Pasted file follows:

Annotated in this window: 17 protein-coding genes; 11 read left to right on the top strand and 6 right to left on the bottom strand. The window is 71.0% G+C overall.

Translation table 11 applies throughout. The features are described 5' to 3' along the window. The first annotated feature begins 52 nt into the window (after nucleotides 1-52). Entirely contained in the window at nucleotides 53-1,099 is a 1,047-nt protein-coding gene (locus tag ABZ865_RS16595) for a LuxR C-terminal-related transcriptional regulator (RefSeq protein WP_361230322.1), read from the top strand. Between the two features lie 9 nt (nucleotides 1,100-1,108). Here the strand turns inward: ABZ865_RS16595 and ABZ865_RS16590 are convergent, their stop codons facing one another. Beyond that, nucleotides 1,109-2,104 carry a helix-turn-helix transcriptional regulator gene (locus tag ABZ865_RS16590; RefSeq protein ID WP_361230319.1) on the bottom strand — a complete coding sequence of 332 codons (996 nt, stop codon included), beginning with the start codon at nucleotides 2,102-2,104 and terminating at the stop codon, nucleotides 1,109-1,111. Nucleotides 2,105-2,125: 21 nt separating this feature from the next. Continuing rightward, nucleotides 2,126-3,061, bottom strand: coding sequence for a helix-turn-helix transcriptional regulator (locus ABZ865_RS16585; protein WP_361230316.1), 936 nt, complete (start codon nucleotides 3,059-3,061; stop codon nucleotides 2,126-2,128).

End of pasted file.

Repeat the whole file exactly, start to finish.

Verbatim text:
Annotated in this window: 17 protein-coding genes; 11 read left to right on the top strand and 6 right to left on the bottom strand. The window is 71.0% G+C overall.

Translation table 11 applies throughout. The features are described 5' to 3' along the window. The first annotated feature begins 52 nt into the window (after nucleotides 1-52). Entirely contained in the window at nucleotides 53-1,099 is a 1,047-nt protein-coding gene (locus tag ABZ865_RS16595) for a LuxR C-terminal-related transcriptional regulator (RefSeq protein WP_361230322.1), read from the top strand. Between the two features lie 9 nt (nucleotides 1,100-1,108). Here the strand turns inward: ABZ865_RS16595 and ABZ865_RS16590 are convergent, their stop codons facing one another. Beyond that, nucleotides 1,109-2,104 carry a helix-turn-helix transcriptional regulator gene (locus tag ABZ865_RS16590; RefSeq protein ID WP_361230319.1) on the bottom strand — a complete coding sequence of 332 codons (996 nt, stop codon included), beginning with the start codon at nucleotides 2,102-2,104 and terminating at the stop codon, nucleotides 1,109-1,111. Nucleotides 2,105-2,125: 21 nt separating this feature from the next. Continuing rightward, nucleotides 2,126-3,061, bottom strand: coding sequence for a helix-turn-helix transcriptional regulator (locus ABZ865_RS16585; protein WP_361230316.1), 936 nt, complete (start codon nucleotides 3,059-3,061; stop codon nucleotides 2,126-2,128).